Western Electric was a telephone manufacturing unit for Bell Telephone. Its predecessor obtained control of the telephone equipment factory managed by Ezra T. Gilliland, southeast of State and English avenues in Marion County, in 1881, and moved its operations to Chicago the next year. Licensed in 1879 by the Bell company to make switchboards and telephone attachments, the Gilliland factory was noted for improvements in switchboards and for experiments in mass production. The Bell Telephone Company became the American Telephone and Telegraph Company (AT&T) in 1885.
In 1948, Western Electric leased space into train workers and began building a factory located at 2525 Shadeland Avenue on what had been farmland. The factory made telephones for AT&T Bell system’s subscribers starting in 1950. It was the world’s largest telephone factory, covering 40 acres of ground. Trips within it were made on golf carts.
During most of its history, it had one of the largest payrolls in central Indiana, about 8,000 employees. Employment numbers peaked at 9,100 in the 1960s. Hundreds of kinds of telephones were made at the Shadeland factory, the black dial telephone being the principal product.
While Western Electric made over 100 types of switchboard cable, residential customers had few choices: “one black desk set, a handset, a wall set, and… black-buttoned inter-communications systems.” Specialized telephones, such as for fireboxes and coal mines, were also made there, and the building contained a testing laboratory—the Model Shop.
The Shadeland plant’s Model Shop was involved in a number of phone innovations that shifted manufacturing there to smaller models. Its engineers and designers worked with industrial designer Henry Dreyfuss and Bell Labs engineers—the company’s industrial research and scientific laboratory located in New Jersey— to create the Princess model. The new streamlined design was smaller and lighter than the old conventional black model, and it came in five different colors. The Model Shop also created the first phones with dials in the handset and the touch-tone phone.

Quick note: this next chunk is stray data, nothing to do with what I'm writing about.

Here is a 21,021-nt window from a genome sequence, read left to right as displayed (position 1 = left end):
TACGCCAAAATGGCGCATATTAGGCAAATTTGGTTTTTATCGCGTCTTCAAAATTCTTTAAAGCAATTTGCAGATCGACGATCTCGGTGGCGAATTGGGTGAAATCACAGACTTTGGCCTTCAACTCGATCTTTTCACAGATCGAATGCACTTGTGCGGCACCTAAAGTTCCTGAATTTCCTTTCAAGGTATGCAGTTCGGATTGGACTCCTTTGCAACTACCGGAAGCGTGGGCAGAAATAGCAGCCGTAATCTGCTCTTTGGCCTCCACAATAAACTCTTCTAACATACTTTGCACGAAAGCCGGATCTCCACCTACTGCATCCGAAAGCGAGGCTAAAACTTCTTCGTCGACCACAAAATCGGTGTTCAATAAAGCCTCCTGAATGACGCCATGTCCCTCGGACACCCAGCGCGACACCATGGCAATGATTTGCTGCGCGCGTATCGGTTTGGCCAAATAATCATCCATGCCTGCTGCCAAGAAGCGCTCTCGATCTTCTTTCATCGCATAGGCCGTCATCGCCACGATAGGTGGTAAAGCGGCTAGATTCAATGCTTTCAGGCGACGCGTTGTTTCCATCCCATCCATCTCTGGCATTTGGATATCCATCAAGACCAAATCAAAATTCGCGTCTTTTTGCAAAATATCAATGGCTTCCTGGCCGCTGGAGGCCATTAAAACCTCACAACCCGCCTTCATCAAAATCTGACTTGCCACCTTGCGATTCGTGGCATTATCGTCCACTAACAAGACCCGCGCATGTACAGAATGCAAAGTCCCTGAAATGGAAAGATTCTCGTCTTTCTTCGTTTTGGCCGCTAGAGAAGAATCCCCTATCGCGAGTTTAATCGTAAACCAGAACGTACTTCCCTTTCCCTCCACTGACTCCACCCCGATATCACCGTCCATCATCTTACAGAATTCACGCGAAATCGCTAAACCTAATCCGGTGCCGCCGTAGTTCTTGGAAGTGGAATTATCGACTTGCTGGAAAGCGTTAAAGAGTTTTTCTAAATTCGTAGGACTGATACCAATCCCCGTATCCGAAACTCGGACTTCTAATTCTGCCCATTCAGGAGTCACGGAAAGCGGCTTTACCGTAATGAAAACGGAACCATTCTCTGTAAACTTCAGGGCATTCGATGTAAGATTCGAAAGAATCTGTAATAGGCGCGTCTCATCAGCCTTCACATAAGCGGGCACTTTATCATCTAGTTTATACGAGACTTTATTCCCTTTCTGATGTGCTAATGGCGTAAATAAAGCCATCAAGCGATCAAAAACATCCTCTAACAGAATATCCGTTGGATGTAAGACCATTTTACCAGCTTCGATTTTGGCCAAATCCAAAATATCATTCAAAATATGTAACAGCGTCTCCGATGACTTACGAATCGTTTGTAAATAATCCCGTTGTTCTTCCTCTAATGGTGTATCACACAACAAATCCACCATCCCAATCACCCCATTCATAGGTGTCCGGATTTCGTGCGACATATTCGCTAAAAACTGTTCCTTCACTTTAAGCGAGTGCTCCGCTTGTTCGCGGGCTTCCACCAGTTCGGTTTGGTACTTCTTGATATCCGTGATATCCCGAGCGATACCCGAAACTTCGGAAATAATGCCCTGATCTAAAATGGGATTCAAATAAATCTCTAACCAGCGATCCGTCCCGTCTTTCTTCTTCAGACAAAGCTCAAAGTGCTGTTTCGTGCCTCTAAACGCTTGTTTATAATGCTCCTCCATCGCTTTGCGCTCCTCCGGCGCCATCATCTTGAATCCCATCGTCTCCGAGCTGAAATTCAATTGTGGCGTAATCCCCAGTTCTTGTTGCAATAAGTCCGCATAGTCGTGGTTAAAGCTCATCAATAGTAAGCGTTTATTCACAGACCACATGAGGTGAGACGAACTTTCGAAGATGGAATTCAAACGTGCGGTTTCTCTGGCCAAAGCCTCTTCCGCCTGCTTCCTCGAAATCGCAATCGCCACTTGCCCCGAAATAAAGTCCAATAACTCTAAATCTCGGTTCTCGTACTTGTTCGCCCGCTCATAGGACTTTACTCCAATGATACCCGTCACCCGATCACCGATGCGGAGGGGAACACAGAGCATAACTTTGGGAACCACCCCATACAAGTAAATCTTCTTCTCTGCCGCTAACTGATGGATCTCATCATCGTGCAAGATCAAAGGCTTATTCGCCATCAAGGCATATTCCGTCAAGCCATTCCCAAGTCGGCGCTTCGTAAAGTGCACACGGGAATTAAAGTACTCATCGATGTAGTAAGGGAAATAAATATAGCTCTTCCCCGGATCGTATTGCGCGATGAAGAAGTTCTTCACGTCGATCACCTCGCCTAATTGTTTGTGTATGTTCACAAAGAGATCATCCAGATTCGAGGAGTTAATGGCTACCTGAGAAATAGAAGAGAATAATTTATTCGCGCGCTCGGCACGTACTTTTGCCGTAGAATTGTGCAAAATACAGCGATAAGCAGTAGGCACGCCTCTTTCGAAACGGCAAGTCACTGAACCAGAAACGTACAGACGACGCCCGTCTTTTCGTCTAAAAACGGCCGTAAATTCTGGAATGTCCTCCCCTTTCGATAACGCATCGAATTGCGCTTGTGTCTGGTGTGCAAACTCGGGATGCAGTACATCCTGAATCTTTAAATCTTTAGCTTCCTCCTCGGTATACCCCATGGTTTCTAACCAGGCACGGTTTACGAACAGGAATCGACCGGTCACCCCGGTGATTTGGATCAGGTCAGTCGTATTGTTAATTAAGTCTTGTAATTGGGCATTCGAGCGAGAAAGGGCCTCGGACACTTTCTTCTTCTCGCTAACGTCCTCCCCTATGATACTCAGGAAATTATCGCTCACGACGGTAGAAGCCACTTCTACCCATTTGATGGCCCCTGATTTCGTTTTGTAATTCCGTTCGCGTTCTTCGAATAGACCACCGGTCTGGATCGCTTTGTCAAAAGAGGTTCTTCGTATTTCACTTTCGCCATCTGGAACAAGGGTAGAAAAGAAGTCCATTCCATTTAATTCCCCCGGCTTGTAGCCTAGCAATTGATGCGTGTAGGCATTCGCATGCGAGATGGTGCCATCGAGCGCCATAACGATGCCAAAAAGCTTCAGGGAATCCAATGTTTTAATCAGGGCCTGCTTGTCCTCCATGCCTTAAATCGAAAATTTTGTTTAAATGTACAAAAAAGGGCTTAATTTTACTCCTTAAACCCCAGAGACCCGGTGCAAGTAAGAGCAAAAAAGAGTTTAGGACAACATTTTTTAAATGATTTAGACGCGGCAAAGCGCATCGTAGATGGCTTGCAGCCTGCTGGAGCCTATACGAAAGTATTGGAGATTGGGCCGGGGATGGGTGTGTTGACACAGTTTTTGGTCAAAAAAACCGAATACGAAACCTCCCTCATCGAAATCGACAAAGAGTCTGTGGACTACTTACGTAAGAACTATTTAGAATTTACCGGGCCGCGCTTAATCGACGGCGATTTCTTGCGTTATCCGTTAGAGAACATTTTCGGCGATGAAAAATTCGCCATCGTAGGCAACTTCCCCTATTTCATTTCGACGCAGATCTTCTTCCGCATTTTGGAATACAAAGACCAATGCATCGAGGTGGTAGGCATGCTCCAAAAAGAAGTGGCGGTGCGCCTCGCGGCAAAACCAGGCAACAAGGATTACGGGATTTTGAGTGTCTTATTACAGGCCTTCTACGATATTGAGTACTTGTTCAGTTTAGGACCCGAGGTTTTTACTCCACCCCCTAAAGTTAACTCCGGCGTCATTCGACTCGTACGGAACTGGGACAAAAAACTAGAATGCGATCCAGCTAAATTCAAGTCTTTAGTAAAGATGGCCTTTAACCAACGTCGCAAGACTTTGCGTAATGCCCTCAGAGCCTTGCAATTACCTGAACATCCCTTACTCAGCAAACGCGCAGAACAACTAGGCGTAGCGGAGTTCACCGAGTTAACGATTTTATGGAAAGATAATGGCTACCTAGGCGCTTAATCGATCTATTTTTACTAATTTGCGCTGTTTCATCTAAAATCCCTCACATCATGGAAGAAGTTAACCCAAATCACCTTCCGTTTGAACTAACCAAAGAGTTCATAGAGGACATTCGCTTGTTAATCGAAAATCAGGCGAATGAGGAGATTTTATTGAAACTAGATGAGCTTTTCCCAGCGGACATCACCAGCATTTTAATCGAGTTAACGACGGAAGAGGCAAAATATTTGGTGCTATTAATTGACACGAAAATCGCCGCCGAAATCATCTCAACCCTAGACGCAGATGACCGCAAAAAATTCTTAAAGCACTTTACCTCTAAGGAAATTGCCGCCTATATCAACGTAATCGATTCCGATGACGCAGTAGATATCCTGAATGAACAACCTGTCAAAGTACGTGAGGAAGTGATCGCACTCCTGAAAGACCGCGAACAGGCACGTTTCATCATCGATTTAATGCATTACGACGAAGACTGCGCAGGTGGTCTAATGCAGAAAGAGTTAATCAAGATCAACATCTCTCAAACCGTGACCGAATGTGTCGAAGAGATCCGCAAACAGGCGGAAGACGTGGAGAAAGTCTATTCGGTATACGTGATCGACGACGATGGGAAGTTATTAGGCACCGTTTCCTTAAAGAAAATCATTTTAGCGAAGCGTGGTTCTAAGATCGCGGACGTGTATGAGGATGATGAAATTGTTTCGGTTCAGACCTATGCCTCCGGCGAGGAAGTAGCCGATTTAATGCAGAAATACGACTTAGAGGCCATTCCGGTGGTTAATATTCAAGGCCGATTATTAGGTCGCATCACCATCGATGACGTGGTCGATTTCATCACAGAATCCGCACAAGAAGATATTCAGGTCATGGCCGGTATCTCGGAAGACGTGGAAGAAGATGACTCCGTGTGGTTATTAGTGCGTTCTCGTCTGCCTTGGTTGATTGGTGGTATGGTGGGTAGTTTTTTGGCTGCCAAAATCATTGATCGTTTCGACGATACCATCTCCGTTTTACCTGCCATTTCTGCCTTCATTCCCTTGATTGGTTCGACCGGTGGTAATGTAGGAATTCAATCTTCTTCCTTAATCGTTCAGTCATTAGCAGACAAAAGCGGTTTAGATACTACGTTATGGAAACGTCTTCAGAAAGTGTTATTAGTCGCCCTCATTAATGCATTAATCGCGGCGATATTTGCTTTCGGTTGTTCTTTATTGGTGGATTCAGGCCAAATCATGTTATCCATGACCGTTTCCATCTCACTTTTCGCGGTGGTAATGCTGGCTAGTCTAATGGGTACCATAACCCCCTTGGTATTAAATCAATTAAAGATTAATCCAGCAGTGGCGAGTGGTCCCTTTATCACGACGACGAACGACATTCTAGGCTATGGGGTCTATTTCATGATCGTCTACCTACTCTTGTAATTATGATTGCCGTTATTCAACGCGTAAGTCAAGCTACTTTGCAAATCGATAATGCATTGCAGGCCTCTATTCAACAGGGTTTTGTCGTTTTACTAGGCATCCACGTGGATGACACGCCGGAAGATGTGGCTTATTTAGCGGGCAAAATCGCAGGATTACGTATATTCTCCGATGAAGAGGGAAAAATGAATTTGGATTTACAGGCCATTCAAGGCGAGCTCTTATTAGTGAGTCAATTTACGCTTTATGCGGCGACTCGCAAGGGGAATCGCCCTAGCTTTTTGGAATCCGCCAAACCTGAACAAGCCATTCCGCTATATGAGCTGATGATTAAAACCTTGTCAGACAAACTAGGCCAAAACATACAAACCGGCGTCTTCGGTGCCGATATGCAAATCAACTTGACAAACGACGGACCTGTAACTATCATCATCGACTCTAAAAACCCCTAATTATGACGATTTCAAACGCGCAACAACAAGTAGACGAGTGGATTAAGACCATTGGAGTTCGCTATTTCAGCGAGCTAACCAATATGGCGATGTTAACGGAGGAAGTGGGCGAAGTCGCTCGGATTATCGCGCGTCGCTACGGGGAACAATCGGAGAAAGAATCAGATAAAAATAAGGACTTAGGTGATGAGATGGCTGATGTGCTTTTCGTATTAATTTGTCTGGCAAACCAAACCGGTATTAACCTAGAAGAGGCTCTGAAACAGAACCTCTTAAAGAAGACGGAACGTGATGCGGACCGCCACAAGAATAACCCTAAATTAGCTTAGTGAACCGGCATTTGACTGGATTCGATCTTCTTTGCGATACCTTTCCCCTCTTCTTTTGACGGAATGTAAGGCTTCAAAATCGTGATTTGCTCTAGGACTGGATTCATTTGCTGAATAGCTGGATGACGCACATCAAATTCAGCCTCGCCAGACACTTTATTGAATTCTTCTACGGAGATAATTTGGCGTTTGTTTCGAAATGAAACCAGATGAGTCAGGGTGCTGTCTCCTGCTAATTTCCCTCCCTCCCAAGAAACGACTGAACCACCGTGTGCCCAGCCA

Over time, these and other changes in telephone technology, including transistors, electronic switching, and mobile telephony/cellular systems, greatly reduced the amount of space needed to make telephones. In 1978, The Federal Communications Commission (FCC) set aside frequencies for mobile communications, and AT&T began operation of its “Advanced Mobile Phone Service” in Chicago in 1983.
At the same time, the demand for the Indianapolis plant’s chief product, the residential phone, declined. Between 1970 and 1982, unit production at the plant fell from a total of $5.7 to $4.3 million. In an effort to retool the plant for other purposes, Western Electric introduced a $14 million high-technology unit at the Shadeland Plant in 1982 to manufacture hybrid integrated circuits.
These new innovations also made it increasingly difficult to defend AT&T’s complete control of the telephone business. The U.S. Justice Department began antitrust proceedings against AT&T in 1974, which at the time was the largest corporation in the world. In addition to divesting its 22 wholly owned operating companies that provided local exchange service, in 1983, AT&T was ordered to abandon the Western Electric name. It also forfeited the use of the name Bell and its well-recognized logo.
In September 1983, plans were announced to close the Shadeland Western Electric factory, with officials citing increased foreign competition and the imminent breakup of AT&T as causes. Initially, about half of the employees were laid off. Production ended in 1985.
Other units of AT&T succeeded to Western Electric’s properties following the company’s court-ordered divestiture on January 1, 1984. Empty for some years, the factory eventually became an industrial rental property—Western Select (now known as Western Select Properties)—but many areas remained without tenants.